ACLU reaches compromise with Salem over ICenter coach arrest caught on video
By RYAN LESSARD Union Leader Correspondent
Salem police are under scrutiny for officers' action in this scuffle at a local arena in December in which a youth hockey coach from Massachusetts was arrested. Salem Police say they cannot comment on the case because of a judge-issued gag order. (YouTube.com )
SALEM — The American Civil Liberties Union of New Hampshire has reached a compromise with the town of Salem over a lawsuit seeking information related to ongoing criminal cases. The ACLU filed its response Wednesday, agreeing to drop its Right-to-Know lawsuit and “resolve the permissibility” of a court-ordered gag order, including the question of whether it’s necessary.
In June, the ACLU sued Salem for information related to the arrests of three Massachusetts men involved in a dispute and subsequent tussle with police after a youth hockey game at Salem’s ICenter arena on Dec. 2.
At the initial incident, Salem police arrested Robert Andersen, an assistant coach from Wilmington, Mass. He was charged with assaulting a police officer and criminal threatening.
Months after the incident, several parents present during the arrest told media outlets that Andersen was falsely singled out by police and unnecessarily tasered. They said Andersen was in fact trying to mediate a dispute between parents.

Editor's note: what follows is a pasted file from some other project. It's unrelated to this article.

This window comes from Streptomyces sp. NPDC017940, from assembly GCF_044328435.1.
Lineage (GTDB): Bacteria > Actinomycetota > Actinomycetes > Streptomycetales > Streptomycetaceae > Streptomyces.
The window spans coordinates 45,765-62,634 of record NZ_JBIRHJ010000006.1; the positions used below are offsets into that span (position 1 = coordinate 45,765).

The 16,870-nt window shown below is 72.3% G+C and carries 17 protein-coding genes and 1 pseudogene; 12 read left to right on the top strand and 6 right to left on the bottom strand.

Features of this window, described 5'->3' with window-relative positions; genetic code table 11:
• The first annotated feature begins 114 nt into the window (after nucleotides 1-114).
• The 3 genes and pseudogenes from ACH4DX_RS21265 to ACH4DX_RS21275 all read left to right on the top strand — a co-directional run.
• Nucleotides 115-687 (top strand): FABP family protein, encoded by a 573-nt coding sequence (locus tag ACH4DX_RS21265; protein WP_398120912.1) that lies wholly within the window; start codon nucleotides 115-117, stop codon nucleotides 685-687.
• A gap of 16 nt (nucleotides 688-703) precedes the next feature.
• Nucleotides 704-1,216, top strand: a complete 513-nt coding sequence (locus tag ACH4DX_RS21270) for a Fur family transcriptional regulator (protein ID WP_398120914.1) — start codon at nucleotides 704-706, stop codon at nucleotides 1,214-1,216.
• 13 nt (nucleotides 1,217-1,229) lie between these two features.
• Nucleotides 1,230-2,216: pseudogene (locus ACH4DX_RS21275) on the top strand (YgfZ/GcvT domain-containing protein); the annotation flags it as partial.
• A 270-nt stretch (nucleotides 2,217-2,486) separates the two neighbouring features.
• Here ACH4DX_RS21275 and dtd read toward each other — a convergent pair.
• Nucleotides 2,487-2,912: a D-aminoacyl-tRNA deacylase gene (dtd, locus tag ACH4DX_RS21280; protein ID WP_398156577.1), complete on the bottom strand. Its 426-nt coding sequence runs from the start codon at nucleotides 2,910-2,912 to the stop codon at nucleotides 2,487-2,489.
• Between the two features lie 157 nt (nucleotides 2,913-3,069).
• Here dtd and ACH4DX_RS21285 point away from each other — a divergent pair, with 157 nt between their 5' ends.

Two of the parents who were present, John Chesna of Revere, Mass., and Christopher Albano of Reading, Mass., were arrested in May for alleged crimes during the December incident. They were both charged with disorderly conduct. Albano was charged with simple assault, Chesna with criminal trespass.
Police previously said they arrested the two men months later because they obtained new video evidence. But the ACLU expressed concerns in its suit that the arrests could be inappropriately motivated by a desire to intimidate potential witnesses, and it requested police reports to aid in its investigation.
Albano was one of the parents who spoke to the media in defense of Andersen.
Town officials and police have declined to comment on the cases since a superior court judge issued a gag order on May 23 on any information learned from pertinent police reports.
Salem filed its response through its law firm Upton & Hatfield on July 26, saying that since the ACLU has made no steps to modify the gag order, its Right-to-Know suit is demanding the town violate the court order and therefore the ACLU “has filed this frivolous lawsuit for its own purposes.”
The response from Salem also states that the ACLU suit gratuitously defames Salem police officers.
It goes on to state that in February or March, the state Attorney General’s office reviewed all documents supplied by Andersen and the police department reports and found no criminal conduct by the police officers involved.
The town is already conducting an independent review, but Town Manager Chris Dillon said that is not specifically related to the ICenter arrests.
The ACLU also filed a motion to intervene in the criminal case, vacate the gag order and schedule a hearing on Aug. 22.
Andersen and Chesna both have court hearings on Aug. 22. Albano’s first court hearing is scheduled for Aug. 30.